Tuesday, May 26, 2009

FriendFeed commenters, check your email...then check your settings!

Earlier today I wrote a post that pointed out three imperfections of FriendFeed. For purposes of this post, I'll concentrate on only a small portion of that post.

As for Twitter making changes on a whim, many notice that FriendFeed does the same thing also. Now I'm not of the school that believes that all of the changes in FriendFeed's latest beta had to be submitted to a vote of the users, but you have to acknowledge that FriendFeed entered the beta period, rarely communicated what was in the beta, didn't give advance notice of new features that would be in the beta, and didn't give advance notice of the time when the beta would be turned off and the new features would become standard in FriendFeed.

guruvan (Rob Nelson) took the time to respond to every one of my points. Here's how he responded to the point above:

FriendFeed gives [plenty] of advance notice to planned maintenance, changes and so on. You have to actually pay attention. Nobody can say that they didn't warn their users that the beta would take over. It ran for nearly a month, iwth a huge percentage of the most active FriendFeeders using it and talking about it. FriendFeed's staff regularly communicates with users, and was out actively helping people during the beta period, and was out In Full Force when the beta went live - it was an "all-hands-on-deck" roll-out for them. I saw FriendFeed staff everywhere on FriendFeed for that. When was the last time you saw a Twitter employee publicly (or privately) answer a question? Do you know how long it takes to get a support request answered on Twitter? More than months. Every single one of my support requests on FriendFeed have been answered personally by one of their staff.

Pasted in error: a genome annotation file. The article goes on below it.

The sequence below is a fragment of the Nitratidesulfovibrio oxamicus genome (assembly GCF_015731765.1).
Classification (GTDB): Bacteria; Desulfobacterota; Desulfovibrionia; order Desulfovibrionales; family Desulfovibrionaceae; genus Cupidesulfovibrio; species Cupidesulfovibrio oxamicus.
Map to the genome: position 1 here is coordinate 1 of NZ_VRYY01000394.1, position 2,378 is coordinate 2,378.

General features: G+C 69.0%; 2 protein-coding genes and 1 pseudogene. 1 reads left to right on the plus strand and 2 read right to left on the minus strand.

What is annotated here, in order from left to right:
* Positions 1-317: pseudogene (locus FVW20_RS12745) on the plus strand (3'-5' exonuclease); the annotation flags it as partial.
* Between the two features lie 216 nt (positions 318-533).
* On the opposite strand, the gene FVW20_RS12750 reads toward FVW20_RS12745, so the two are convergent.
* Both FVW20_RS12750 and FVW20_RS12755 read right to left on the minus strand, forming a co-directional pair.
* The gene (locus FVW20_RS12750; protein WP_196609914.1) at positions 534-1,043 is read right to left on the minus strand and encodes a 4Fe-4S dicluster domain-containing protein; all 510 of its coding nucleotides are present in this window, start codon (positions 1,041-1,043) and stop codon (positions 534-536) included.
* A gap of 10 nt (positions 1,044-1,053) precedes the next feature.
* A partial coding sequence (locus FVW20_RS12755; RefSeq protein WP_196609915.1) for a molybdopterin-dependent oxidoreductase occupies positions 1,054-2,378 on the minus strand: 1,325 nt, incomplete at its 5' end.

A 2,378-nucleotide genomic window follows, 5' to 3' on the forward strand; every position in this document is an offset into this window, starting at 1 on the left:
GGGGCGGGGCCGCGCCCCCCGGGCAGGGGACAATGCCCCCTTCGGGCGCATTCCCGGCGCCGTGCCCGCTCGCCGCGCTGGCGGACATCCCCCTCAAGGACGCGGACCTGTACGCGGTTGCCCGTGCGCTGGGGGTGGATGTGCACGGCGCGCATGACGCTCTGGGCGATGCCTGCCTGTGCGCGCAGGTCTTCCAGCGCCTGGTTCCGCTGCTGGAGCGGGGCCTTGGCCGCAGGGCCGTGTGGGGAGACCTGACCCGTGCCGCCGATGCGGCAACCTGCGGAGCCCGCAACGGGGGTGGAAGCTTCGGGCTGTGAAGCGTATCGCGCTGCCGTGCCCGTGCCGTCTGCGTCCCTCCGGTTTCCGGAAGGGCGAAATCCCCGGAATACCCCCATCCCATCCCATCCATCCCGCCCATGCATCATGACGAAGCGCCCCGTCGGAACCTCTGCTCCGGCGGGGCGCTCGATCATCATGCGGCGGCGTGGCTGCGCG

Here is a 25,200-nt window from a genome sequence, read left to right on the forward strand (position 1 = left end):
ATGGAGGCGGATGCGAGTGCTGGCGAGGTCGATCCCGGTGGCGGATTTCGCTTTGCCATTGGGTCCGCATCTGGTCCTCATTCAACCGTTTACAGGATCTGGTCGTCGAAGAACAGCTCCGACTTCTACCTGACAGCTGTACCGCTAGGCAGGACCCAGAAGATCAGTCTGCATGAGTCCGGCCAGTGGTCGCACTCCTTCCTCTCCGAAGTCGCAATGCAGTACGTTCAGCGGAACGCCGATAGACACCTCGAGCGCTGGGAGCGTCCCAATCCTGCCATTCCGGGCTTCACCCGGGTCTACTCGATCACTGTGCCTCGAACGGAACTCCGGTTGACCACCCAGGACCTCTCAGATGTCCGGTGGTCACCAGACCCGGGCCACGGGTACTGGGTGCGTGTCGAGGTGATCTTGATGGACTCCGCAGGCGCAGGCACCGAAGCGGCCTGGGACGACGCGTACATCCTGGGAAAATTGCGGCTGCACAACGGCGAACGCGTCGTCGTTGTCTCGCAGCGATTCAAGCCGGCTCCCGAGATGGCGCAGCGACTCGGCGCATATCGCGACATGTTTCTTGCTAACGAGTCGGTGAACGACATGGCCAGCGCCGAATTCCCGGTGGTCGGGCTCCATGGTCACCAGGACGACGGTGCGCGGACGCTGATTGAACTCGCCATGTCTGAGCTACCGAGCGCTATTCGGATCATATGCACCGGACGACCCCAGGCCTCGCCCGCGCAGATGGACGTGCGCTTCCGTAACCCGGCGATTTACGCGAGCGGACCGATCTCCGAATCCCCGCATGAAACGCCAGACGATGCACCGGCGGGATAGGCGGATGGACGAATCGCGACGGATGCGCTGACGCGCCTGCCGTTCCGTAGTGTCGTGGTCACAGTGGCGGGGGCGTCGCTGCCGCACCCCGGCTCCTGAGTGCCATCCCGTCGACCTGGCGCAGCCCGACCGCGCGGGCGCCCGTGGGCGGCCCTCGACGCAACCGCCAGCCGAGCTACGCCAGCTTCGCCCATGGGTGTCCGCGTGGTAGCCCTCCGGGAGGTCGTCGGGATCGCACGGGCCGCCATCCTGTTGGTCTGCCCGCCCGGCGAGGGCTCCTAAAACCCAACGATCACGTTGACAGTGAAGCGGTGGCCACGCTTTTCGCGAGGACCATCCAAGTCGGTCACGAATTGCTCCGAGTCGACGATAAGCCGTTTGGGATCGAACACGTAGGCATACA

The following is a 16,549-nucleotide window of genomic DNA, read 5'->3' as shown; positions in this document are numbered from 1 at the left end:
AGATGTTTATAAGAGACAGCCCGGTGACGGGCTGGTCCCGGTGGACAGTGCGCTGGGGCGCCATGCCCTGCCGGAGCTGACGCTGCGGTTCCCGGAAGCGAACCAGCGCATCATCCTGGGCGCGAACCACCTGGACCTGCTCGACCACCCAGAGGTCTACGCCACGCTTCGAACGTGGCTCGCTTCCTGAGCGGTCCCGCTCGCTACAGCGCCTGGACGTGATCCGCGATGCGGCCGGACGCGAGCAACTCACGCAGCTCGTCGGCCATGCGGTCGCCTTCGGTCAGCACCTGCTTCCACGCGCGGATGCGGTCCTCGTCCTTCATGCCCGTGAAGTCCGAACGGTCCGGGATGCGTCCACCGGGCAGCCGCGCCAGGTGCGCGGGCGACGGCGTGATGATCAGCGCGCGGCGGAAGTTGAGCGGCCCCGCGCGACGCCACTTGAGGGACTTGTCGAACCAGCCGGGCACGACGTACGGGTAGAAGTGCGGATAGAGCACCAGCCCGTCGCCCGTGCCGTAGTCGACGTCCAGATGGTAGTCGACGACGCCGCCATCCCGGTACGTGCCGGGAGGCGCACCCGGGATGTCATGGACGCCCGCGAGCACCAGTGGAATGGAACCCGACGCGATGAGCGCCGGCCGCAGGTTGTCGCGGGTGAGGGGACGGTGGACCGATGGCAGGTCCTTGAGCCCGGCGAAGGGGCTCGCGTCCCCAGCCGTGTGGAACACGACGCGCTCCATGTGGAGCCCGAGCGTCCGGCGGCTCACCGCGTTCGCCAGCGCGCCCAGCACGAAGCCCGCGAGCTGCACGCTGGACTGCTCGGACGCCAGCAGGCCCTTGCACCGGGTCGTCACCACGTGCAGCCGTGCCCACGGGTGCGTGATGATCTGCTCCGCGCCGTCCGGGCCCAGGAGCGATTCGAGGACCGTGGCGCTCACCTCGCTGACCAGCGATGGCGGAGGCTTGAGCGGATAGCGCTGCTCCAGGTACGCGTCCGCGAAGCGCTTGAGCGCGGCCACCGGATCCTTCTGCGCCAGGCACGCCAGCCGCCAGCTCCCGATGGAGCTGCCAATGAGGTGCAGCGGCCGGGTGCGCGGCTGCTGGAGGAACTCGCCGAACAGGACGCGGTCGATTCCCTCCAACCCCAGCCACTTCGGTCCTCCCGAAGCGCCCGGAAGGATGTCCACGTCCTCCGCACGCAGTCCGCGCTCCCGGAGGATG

I didn't read Nelson's response until this evening, and I thought he brought up some fair points. (I plan to try f2p when I get a chance.)

But then I saw an item from Susan A. Kitchens.

Did FriendFeed just do something different? I'm now getting emailed contents of FF posts or something.

That was the second comment of this type that I had seen this evening, so I went to check my email. Sure enough, I had several emails from the Empoprise-BI group, and one from my Natural User Interface group.

In the process of poking around to figure out what had happened (it turns out this was a bug), I discovered something else, as Tudor Bosman noted in FriendFeed Feedback:

We pushed a change to send email by default whenever somebody comments on your entries. You may turn this off from the notification settings page: http://friendfeed.com/settings/notifications

In essence, there was both a bug and a feature...and Susan was experiencing both of them.

Time to email tech support; they were helpful the last time around. I got emailed both your comments to this post.

Let's ignore the bug for the moment. Bugs happen. Let's go back to Tudor's explanation of the new feature, in the FriendFeed Feedback thread:

Note that we're only doing this for people who haven't already set their email notifications (if you went to the notification settings page and clicked "Save changes", we'll continue to obey your settings as you saved them)

This change was primarily aimed at users who don't check FriendFeed every day, who would like to know when somebody has taken the time to comment on their posts. I'm sorry if this is causing a huge volume of email for you active folks :)

Leather Donut captured my thoughts exactly:

Some heads up would have been nice.

At this point (a little after 10:30 pm), I don't know if this settings change is widely known. Some people are going to be mighty surprised when they check their email Wednesday morning, then find out that FriendFeed changed a setting behind their backs so that they'd know about incoming comments.

To those people, I guess we should just say "You have to actually pay attention."
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